{[ promptMessage ]}

Bookmark it

{[ promptMessage ]}

Solutions_Manual_for_Organic_Chemistry_6th_Ed 304

Solutions_Manual_for_Organic_Chemistry_6th_Ed 304 -...

Info iconThis preview shows page 1. Sign up to view the full content.

View Full Document Right Arrow Icon
13-50 (a), (b) and (c) The six isomers are drawn here. Below each structure is the number of proton signals and the number of carbon signals. (Note that splitting patterns would give even more clues in the proton NMR.) H C CH H CH 3 'rI" 3 H CH3 H H H _ l-. /' 1 3 ;L >=< >=< y� D IxH IxC 6 H H H3C H H3C CH3 H 3xH* 3xC 2xH 3xC 2xH 2xC 2xH 2xC *Rings always present challenges in stereochemistry. When viewed in three dimensions, it becomes apparent that the two hydrogens on a CHz are not equivalent: on each CHz, one H is cis to the methyl and one H is trans to the methyl. These are diastereotopic protons. A more correct answer to part (b) would be four types of protons; whether all four could be distinguished in the NMR is a harder question to answer. For the purpose of this problem, whether it is 3 or 4 types of H does not matter because either one, in combination with three types of carbon, will distinguish it from the other 5 structures.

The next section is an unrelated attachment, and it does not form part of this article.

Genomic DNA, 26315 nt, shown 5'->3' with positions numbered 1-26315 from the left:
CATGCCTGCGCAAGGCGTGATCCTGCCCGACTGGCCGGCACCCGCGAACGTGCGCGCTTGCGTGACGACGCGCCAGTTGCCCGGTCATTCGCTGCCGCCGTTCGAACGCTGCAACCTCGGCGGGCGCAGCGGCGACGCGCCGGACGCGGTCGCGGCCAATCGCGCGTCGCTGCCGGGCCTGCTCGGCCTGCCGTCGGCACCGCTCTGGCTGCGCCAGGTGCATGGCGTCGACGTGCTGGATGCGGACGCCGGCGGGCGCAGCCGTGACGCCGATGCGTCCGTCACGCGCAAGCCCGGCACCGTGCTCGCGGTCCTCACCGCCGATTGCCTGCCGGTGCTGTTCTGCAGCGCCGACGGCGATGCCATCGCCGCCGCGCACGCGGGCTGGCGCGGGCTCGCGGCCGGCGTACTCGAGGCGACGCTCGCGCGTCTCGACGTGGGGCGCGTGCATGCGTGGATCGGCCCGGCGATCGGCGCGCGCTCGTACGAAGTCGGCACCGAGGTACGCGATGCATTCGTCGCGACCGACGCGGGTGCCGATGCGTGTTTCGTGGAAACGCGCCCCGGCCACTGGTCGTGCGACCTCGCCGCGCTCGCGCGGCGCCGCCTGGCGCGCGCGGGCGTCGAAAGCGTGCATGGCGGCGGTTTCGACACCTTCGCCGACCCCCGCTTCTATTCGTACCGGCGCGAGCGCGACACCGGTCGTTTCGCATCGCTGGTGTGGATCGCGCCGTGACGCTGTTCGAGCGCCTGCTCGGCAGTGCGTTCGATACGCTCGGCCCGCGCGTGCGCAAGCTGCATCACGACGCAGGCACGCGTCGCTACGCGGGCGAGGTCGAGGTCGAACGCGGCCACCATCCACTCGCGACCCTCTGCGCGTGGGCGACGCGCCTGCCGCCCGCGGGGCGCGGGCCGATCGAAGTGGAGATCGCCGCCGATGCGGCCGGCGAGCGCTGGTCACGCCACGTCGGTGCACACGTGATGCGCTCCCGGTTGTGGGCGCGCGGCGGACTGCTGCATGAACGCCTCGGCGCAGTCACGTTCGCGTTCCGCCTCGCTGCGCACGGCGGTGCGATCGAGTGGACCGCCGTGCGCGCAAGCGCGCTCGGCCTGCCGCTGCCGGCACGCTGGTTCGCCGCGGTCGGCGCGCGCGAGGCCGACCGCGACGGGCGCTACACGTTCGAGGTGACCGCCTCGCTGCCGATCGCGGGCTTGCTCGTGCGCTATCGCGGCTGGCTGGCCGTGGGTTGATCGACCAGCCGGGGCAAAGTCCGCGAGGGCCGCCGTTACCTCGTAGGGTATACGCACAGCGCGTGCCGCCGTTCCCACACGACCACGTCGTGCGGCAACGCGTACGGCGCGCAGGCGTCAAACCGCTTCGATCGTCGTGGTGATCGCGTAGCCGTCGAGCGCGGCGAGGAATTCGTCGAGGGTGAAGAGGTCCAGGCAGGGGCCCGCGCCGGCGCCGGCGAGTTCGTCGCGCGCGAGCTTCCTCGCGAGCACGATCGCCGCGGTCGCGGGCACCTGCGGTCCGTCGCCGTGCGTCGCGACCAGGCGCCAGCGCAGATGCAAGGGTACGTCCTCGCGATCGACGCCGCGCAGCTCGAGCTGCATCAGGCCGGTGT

Background image of page 1
This is the end of the preview. Sign up to access the rest of the document.

{[ snackBarMessage ]}